I am quite comfortable with my snow map for now — but you know those contours are going to be nudged a few more times pre-storm. If guidance holds steady, I wouldn't be surprised if I had to ultimately decrease snow totals in the southern half of the state. Especially along the coast.
It is very clear that this won't be a big snow for southern and coastal New Jersey. But heavy rain and other impacts will be almost as severe. (Keep reading.)
3.) Wednesday morning through midday will be fine.
Over time, the forecast timeline for our nor'easter has slipped later. It looks like initial snow/rain showers will bubble up from the southwest around early Wednesday afternoon (1 p.m. ish).
That precipitation will spread north and east through the early evening (5 p.m. ish).
That late-day arrival means: 1.) The school day looks OK. 2.) Most of the workday will be fine. 3.) The evening commute will be impacted by sloppy weather and slippery road conditions.
4.) The brunt of the storm will be Wednesday night.
After sunset, all heck will break loose. The center of this strong low pressure will pass just south and east of New Jersey late Wednesday evening. So we face the heaviest precipitation through the overnight hours. If I had to put a specific time on "the brunt" I would say 8 p.m. to 4 a.m.
The "snow zone" in northern and central New Jersey will see snow pile up quickly. And as I mentioned above, rapid temperature fluxes could lead to mixing and icing through central and southern New Jersey. The strongest winds will kick up during the nighttime hours too.
5.) Power outages are likely, due to gusty wind.
Top wind gusts look to reach 35 mph across inland New Jersey and 50+ mph along the coast. Branches, trees, Christmas decorations, and garbage cans will be blown all over.
Especially when combined with heavy snow and ice accumulations, power outages are likely. Those would be potentially dangerous in such cold, snowy, wintry conditions. And potentially inconvenient for those working-from-home or attending virtual school on Thursday.
The combination of wind and snow would also lead to very low visibility. Possibly approaching blizzard conditions for a time.
A High Wind Watch is posted for Wednesday night for the Jersey Shore: coastal zones in Monmouth, Ocean, Atlantic, and Cape May counties. That is where wind gusts are most likely to exceed 50 mph.
6.) Widespread moderate coastal flooding remains a big concern.
By definition, a nor'easter brings a period of strong northeasterly winds. That is an on-shore flow for the Jersey Shore, so we do face a big surge of ocean water. Specifically during Thursday morning's high tide cycle.
The latest tidal guidance suggests about 2 feet of water rise, which will firmly put water levels in the moderate flooding category. That goes beyond flooding in "the usual spots" and could lead to extended road closures (especially on barrier islands) and even some property damage.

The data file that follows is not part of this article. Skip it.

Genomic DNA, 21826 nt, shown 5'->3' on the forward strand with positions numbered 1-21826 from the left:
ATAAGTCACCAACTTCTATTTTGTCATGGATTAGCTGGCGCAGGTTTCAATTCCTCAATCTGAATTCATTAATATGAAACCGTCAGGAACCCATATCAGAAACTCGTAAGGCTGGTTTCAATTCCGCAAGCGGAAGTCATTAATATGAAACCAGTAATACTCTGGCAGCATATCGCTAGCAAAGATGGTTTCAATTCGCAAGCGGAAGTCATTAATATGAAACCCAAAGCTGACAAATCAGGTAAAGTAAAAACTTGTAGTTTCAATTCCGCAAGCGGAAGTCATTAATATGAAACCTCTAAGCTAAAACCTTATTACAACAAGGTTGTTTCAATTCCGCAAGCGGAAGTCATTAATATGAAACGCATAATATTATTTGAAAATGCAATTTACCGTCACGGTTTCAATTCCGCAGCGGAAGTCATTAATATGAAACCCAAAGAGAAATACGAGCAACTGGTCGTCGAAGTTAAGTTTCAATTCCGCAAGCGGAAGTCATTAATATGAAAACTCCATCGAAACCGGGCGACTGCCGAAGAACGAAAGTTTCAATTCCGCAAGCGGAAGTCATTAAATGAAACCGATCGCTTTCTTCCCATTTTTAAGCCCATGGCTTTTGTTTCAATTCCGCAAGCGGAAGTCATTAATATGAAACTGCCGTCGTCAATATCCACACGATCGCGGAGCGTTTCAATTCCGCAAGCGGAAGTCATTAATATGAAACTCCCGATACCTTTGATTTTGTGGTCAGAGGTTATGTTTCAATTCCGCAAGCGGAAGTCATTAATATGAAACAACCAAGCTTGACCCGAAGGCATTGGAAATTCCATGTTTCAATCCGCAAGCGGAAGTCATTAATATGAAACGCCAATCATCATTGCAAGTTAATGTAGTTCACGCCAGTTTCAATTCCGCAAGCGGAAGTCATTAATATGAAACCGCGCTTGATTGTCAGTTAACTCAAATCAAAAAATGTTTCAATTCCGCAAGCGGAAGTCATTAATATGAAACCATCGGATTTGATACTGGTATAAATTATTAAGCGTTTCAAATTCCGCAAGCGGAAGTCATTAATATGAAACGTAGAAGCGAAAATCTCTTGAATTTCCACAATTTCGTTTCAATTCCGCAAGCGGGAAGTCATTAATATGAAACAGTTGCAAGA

The coastal flooding threat for the Delaware Bay and Delaware River will be mitigated somewhat, but still potentially in the 1 foot (minor) range.
Will the coastal flooding threat resurface during Thursday evening's high tide? Probably. Water levels will definitely be lower. But our tidal guidance doesn't "look" far enough into the future to see when water levels will substantially subside after the storm.
A Coastal Flood Watch has been issued for the Jersey Shore: Monmouth, Ocean, Burlington, Atlantic, Cape May, and Cumberland counties. I have no doubt the watch will become a warning when the time is right, on top of advisories extending further up the coast and Delaware River.
7.) After the storm, it's going to get very cold.
Partial clearing will begin immediately after the storm exits Thursday morning. But temperatures will go nowhere, with highs only around the freezing mark in the 30s. Don't expect much melt, except on blacktop and treated surfaces.
Friday morning will be particularly cold, in the teens. I estimate it will be our coldest morning since mid-February — which was the biggest cold snap of last winter.
Despite sunshine, Friday afternoon's highs will be limited to the mid 30s. (The areas with substantial snow cover on the ground will be the coldest in the state.)
Below-normal temperatures will be quite common through the rest of December. Our next storm system on Sunday will be a weak one — just a few snow and rain showers are expected.
It's time to start getting serious about storm preps and planning to keep yourself and your family safe and warm during the storm. My next weather blog update will come a little later than usual — I hope to get a new map and post put together early Tuesday evening. See you then.